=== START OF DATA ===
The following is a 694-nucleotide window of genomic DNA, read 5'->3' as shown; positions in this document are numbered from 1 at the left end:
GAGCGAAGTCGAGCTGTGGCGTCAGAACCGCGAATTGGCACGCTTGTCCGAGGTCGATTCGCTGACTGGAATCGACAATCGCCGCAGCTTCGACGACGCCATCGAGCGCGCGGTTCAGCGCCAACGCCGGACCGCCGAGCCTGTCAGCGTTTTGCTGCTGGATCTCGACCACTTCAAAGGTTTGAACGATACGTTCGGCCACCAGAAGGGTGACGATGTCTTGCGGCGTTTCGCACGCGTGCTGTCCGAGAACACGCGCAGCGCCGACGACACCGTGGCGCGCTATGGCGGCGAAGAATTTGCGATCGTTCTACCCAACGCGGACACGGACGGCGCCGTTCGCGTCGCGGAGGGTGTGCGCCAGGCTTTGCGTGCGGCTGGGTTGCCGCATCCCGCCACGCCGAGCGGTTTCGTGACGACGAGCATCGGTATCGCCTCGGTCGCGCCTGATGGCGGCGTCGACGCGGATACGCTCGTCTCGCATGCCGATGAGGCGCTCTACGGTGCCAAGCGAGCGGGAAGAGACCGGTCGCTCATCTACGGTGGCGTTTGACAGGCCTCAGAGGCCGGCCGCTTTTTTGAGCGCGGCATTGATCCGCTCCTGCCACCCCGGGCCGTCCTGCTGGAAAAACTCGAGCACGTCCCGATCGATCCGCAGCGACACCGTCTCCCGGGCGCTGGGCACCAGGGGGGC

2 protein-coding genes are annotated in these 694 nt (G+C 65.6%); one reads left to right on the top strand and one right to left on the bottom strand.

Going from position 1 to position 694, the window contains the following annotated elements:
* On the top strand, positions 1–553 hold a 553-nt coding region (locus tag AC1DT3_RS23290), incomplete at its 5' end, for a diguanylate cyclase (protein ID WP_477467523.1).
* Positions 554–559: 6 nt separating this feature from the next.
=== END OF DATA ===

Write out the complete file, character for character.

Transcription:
The following is a 694-nucleotide window of genomic DNA, read 5'->3' as shown; positions in this document are numbered from 1 at the left end:
GAGCGAAGTCGAGCTGTGGCGTCAGAACCGCGAATTGGCACGCTTGTCCGAGGTCGATTCGCTGACTGGAATCGACAATCGCCGCAGCTTCGACGACGCCATCGAGCGCGCGGTTCAGCGCCAACGCCGGACCGCCGAGCCTGTCAGCGTTTTGCTGCTGGATCTCGACCACTTCAAAGGTTTGAACGATACGTTCGGCCACCAGAAGGGTGACGATGTCTTGCGGCGTTTCGCACGCGTGCTGTCCGAGAACACGCGCAGCGCCGACGACACCGTGGCGCGCTATGGCGGCGAAGAATTTGCGATCGTTCTACCCAACGCGGACACGGACGGCGCCGTTCGCGTCGCGGAGGGTGTGCGCCAGGCTTTGCGTGCGGCTGGGTTGCCGCATCCCGCCACGCCGAGCGGTTTCGTGACGACGAGCATCGGTATCGCCTCGGTCGCGCCTGATGGCGGCGTCGACGCGGATACGCTCGTCTCGCATGCCGATGAGGCGCTCTACGGTGCCAAGCGAGCGGGAAGAGACCGGTCGCTCATCTACGGTGGCGTTTGACAGGCCTCAGAGGCCGGCCGCTTTTTTGAGCGCGGCATTGATCCGCTCCTGCCACCCCGGGCCGTCCTGCTGGAAAAACTCGAGCACGTCCCGATCGATCCGCAGCGACACCGTCTCCCGGGCGCTGGGCACCAGGGGGGC

2 protein-coding genes are annotated in these 694 nt (G+C 65.6%); one reads left to right on the top strand and one right to left on the bottom strand.

Going from position 1 to position 694, the window contains the following annotated elements:
* On the top strand, positions 1–553 hold a 553-nt coding region (locus tag AC1DT3_RS23290), incomplete at its 5' end, for a diguanylate cyclase (protein ID WP_477467523.1).
* Positions 554–559: 6 nt separating this feature from the next.